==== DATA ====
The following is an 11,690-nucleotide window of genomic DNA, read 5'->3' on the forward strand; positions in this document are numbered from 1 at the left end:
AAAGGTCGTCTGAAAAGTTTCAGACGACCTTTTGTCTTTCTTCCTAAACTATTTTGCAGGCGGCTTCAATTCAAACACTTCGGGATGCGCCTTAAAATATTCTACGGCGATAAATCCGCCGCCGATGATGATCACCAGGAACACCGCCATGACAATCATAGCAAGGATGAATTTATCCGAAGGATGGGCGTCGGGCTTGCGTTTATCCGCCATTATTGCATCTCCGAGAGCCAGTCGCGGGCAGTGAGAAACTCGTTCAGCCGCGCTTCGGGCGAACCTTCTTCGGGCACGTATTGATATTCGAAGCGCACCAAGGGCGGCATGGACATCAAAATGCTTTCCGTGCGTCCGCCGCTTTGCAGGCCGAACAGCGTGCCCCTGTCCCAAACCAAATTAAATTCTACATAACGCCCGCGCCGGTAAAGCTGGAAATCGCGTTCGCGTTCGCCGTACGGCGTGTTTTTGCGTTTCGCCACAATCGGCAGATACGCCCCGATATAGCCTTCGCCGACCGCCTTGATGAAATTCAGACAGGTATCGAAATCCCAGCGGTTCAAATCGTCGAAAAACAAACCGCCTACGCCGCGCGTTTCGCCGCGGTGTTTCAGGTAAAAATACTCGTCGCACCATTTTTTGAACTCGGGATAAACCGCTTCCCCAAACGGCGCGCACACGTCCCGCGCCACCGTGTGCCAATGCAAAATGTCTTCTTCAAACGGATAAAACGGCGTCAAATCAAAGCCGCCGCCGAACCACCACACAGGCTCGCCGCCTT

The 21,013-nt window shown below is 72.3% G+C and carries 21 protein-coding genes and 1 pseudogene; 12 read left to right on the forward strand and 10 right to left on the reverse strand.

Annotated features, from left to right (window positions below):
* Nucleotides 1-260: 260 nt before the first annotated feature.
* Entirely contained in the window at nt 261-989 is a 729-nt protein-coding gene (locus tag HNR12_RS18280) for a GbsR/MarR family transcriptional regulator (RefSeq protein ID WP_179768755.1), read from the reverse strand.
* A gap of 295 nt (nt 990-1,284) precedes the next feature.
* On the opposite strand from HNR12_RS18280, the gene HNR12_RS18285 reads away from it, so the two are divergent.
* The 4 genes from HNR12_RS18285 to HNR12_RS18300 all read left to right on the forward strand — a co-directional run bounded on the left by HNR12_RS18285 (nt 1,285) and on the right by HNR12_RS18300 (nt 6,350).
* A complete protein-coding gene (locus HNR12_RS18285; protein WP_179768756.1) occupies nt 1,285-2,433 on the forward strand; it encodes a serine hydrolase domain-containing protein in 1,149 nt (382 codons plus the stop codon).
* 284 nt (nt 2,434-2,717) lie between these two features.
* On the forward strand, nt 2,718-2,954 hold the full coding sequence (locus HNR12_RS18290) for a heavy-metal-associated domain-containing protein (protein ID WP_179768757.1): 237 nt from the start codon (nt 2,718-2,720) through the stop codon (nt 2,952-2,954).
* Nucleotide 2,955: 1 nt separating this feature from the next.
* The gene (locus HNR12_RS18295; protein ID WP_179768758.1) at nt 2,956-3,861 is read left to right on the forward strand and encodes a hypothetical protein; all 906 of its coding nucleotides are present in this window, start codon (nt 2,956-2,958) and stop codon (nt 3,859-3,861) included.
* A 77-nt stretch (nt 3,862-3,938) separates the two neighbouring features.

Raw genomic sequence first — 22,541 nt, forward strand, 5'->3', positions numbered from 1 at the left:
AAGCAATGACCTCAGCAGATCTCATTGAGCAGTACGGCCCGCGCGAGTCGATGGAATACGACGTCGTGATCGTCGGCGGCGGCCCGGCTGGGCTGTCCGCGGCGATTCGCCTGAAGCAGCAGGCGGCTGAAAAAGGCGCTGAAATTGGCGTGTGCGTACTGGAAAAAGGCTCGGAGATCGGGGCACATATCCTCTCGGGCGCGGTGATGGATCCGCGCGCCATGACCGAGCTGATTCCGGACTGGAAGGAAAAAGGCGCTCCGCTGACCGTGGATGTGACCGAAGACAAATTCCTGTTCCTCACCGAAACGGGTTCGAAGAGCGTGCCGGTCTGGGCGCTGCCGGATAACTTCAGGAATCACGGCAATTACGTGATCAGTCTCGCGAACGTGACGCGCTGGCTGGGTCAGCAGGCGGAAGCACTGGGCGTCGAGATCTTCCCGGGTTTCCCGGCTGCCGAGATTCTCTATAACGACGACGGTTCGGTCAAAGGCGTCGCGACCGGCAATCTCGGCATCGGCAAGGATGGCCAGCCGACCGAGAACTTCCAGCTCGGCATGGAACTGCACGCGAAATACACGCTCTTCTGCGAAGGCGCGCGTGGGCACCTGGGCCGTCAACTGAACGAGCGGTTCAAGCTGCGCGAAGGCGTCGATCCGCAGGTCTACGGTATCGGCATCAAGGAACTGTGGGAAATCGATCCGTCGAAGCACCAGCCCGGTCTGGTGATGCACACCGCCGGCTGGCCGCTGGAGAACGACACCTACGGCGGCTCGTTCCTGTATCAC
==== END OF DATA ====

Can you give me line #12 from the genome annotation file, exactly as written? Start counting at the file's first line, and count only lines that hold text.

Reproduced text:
* On the forward strand, nt 2,718-2,954 hold the full coding sequence (locus HNR12_RS18290) for a heavy-metal-associated domain-containing protein (protein ID WP_179768757.1): 237 nt from the start codon (nt 2,718-2,720) through the stop codon (nt 2,952-2,954).